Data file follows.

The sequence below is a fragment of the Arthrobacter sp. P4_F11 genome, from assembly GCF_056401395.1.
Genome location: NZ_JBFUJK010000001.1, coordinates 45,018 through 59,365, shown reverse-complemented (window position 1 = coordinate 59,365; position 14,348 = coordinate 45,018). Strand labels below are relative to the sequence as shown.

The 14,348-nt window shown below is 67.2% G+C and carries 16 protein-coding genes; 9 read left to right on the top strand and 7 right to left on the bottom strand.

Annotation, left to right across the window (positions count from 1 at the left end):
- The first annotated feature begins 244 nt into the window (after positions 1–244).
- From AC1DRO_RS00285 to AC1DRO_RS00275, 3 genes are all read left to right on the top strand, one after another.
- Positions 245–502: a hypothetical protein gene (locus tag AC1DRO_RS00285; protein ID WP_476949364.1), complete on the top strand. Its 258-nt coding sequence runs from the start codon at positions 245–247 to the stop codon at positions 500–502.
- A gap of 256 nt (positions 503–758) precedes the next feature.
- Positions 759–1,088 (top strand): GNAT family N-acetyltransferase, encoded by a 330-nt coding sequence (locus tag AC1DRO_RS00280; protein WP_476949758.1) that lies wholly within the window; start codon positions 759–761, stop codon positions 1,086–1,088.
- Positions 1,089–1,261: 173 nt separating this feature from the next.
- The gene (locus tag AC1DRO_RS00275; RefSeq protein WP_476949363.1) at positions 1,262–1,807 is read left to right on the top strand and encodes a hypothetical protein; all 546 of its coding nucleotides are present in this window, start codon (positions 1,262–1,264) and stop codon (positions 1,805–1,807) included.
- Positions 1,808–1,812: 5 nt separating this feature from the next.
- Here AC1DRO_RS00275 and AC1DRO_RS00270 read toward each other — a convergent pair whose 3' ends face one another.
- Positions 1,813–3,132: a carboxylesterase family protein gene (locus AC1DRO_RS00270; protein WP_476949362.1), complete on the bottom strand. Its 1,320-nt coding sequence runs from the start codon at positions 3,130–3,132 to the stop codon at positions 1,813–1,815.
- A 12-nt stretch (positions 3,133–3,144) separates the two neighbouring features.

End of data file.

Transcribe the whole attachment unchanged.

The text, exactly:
The sequence below is a fragment of the Arthrobacter sp. P4_F11 genome, from assembly GCF_056401395.1.
Genome location: NZ_JBFUJK010000001.1, coordinates 45,018 through 59,365, shown reverse-complemented (window position 1 = coordinate 59,365; position 14,348 = coordinate 45,018). Strand labels below are relative to the sequence as shown.

The 14,348-nt window shown below is 67.2% G+C and carries 16 protein-coding genes; 9 read left to right on the top strand and 7 right to left on the bottom strand.

Annotation, left to right across the window (positions count from 1 at the left end):
- The first annotated feature begins 244 nt into the window (after positions 1–244).
- From AC1DRO_RS00285 to AC1DRO_RS00275, 3 genes are all read left to right on the top strand, one after another.
- Positions 245–502: a hypothetical protein gene (locus tag AC1DRO_RS00285; protein ID WP_476949364.1), complete on the top strand. Its 258-nt coding sequence runs from the start codon at positions 245–247 to the stop codon at positions 500–502.
- A gap of 256 nt (positions 503–758) precedes the next feature.
- Positions 759–1,088 (top strand): GNAT family N-acetyltransferase, encoded by a 330-nt coding sequence (locus tag AC1DRO_RS00280; protein WP_476949758.1) that lies wholly within the window; start codon positions 759–761, stop codon positions 1,086–1,088.
- Positions 1,089–1,261: 173 nt separating this feature from the next.
- The gene (locus tag AC1DRO_RS00275; RefSeq protein WP_476949363.1) at positions 1,262–1,807 is read left to right on the top strand and encodes a hypothetical protein; all 546 of its coding nucleotides are present in this window, start codon (positions 1,262–1,264) and stop codon (positions 1,805–1,807) included.
- Positions 1,808–1,812: 5 nt separating this feature from the next.
- Here AC1DRO_RS00275 and AC1DRO_RS00270 read toward each other — a convergent pair whose 3' ends face one another.
- Positions 1,813–3,132: a carboxylesterase family protein gene (locus AC1DRO_RS00270; protein WP_476949362.1), complete on the bottom strand. Its 1,320-nt coding sequence runs from the start codon at positions 3,130–3,132 to the stop codon at positions 1,813–1,815.
- A 12-nt stretch (positions 3,133–3,144) separates the two neighbouring features.